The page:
BY JOSH PEDERSON
Imaging having a job where you wake up every day, turn on a camera, connect a microphone and broadcast yourself to an audience from around the world. You get to make your own hours and oftentimes, you don’t even have to leave your house.
The job of livestreaming is quickly gaining traction as a legitimate career path and for those who are successful, monthly earnings can be in the hundreds of thousands of dollars.
“If you are good at playing video games or broadcasting your personality, streaming is definitely a thing you can consider,” said e-sports journalist Josh Bury.
“All it takes is a couple of people to stumble on your channel, they go and tell some people and before you know it, you have a little community coming back to watch you,” he added.
One example of a success story is Tyler “Ninja” Blevins who recently announced he was earning over $500,000 a month from streaming the video game Fornite. Blevins, who has reached an almost celebrity-like status from livestreaming, also got a chance to play the game with rapper Drake which amassed a viewership of over 700,000 people watching them at once.
As crazy as it may sound, people will actually pay to watch you play your favourite games. The method of streaming is so simple that anyone with a webcam, microphone and computer can do it.
As Bury mentions, there are two things that will contribute to whether or not you will be a successful live streamer or not.
First is personality. You can’t bore your audience to death or no one is going to take you seriously and come back. One thing about livestreaming is that a lot of times with successful streamers, people watch them because they connect with them personally and they find them entertaining. Not only are you marketing your gameplay, but yourself as well.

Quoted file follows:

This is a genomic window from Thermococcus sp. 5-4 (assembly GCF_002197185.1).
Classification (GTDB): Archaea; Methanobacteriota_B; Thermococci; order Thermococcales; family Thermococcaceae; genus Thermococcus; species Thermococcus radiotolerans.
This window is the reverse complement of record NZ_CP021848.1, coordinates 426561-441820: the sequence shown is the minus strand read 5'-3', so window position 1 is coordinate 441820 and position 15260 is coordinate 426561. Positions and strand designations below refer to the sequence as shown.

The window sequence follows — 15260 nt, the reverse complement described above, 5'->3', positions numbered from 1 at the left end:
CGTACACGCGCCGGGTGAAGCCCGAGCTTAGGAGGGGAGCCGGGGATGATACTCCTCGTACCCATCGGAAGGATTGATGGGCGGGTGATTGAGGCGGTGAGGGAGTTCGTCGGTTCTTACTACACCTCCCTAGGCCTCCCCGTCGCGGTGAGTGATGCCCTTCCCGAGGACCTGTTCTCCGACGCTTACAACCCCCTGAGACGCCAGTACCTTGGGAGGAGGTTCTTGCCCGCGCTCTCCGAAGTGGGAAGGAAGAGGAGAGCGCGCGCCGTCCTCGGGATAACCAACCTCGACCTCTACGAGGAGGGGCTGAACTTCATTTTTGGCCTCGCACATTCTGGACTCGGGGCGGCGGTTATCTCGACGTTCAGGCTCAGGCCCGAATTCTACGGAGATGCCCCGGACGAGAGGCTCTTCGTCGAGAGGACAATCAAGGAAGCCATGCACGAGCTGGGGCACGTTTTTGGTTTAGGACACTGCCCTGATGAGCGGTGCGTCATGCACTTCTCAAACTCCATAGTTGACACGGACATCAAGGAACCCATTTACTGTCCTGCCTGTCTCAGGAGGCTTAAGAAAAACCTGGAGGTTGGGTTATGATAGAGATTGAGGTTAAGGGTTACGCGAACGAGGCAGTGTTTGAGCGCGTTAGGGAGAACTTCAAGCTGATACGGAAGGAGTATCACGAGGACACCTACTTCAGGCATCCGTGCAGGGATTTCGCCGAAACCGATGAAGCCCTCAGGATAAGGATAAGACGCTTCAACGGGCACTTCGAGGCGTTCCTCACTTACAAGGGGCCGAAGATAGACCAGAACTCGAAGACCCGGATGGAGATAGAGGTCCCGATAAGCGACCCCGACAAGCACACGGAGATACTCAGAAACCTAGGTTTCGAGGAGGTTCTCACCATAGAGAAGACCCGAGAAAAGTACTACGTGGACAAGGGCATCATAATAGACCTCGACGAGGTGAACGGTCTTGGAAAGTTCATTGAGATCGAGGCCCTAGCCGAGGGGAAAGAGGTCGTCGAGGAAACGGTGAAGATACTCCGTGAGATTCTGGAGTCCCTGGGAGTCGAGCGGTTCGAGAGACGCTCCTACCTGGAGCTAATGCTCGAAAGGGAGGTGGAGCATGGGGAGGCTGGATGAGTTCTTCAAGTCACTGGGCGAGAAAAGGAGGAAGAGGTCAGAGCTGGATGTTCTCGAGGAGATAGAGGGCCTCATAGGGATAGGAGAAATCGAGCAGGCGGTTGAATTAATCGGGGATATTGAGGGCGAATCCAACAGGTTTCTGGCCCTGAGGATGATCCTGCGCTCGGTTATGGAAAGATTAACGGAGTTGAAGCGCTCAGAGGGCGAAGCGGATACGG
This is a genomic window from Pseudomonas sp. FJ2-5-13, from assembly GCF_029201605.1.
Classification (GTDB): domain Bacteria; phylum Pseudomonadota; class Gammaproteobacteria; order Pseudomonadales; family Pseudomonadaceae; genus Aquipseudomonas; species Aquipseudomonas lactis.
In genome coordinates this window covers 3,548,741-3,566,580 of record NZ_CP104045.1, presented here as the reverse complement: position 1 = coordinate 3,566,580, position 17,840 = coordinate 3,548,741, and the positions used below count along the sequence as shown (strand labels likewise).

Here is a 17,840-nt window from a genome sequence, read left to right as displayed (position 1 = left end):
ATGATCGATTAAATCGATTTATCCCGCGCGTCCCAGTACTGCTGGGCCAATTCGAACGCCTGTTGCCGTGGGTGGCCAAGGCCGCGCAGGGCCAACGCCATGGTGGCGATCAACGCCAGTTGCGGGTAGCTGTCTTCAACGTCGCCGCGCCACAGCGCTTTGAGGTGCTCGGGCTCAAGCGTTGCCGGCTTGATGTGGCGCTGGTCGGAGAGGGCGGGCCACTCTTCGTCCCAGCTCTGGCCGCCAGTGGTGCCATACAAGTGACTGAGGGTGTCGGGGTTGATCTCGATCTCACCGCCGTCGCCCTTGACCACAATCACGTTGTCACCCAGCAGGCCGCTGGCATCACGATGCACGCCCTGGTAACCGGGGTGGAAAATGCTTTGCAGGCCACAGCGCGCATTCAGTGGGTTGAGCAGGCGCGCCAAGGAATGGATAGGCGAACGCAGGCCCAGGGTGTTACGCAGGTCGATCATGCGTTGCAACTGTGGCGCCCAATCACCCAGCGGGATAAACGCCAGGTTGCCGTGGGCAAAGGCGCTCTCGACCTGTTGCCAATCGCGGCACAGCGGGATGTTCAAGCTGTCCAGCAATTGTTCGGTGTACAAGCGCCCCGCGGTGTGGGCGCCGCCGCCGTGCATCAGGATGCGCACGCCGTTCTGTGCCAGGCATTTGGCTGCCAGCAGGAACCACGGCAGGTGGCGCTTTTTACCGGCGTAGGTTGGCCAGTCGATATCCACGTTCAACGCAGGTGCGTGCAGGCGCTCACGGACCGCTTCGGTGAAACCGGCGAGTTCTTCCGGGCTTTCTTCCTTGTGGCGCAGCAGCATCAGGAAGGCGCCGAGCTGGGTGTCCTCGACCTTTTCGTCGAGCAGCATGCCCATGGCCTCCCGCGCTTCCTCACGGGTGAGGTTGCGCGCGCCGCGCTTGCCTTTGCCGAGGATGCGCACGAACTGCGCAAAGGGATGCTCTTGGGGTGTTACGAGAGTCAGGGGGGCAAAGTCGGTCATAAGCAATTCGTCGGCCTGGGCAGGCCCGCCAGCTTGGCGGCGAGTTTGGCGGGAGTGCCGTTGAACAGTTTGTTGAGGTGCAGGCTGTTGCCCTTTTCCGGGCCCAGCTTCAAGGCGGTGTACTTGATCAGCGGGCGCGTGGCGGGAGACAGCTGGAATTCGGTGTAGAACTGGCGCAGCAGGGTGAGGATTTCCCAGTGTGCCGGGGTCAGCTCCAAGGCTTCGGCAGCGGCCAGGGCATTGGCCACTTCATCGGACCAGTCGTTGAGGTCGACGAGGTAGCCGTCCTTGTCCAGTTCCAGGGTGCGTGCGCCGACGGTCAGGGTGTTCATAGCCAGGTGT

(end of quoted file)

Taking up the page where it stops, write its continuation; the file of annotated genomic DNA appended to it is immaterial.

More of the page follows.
Second is overall skill. It’s not as important as the personality side of things and many successful streamers exist who are actually terrible at the game they stream. However, being able to enthrall your audience into compelling gameplay is another way to get them to stick around and keep watching.
So how do you profit exactly?
Generally, people livestream themselves playing a video game or more rarely, themselves in public. Both methods of streaming can be equally as successful. The most popular streaming platform where users go to broadcast their content is the website Twitch.tv, although other options are out there.
Money earned through streaming can come from a variety of different sources and all are important to mention.
Subscriptions are the most basic source of income for streamers. People who want to support those they enjoy watching can subscribe for a fee of $5 and in return, have access to increased features and overall interaction with the streamer they are supporting.
Donations are another way of earning money through streaming. You may be thinking, why would anyone donate money to someone sitting in their rooms playing Xbox?
Rest assured, donations can actually accumulate more money for streamers than the monthly subscriptions and they happen on a pretty regular basis as there is no restrictions on the amount of money one can donate to a streamer. Donations of a few hundred dollars are but a daily occurrence for some of the more well-known streamers.
Lastly, you have sponsorship opportunities. Companies are always watching for people they can endorse to sell their products. When you get 50,000 people watching you at any given time, the advertising revenue potential is astronomical and corporations are jumping at this unique form of marketing.
“I’ve been streaming different games for about six months now,” said Conestoga College computer programming student Marcus Gazzola.
He stresses that putting the effort into your work is important if you want a career in streaming.
“I’ve found that you really need to stream every day and follow a schedule if you want to gather an audience. When I stream every day for a week, you can see my viewer count stay steady, but if I take a break it will dip down a bit, so commitment is key.”
“Right now, I have over 10,000 total views on my channel and 14 subscribers. I’m not anywhere close to making a living off this yet, but hopefully that will change some day.”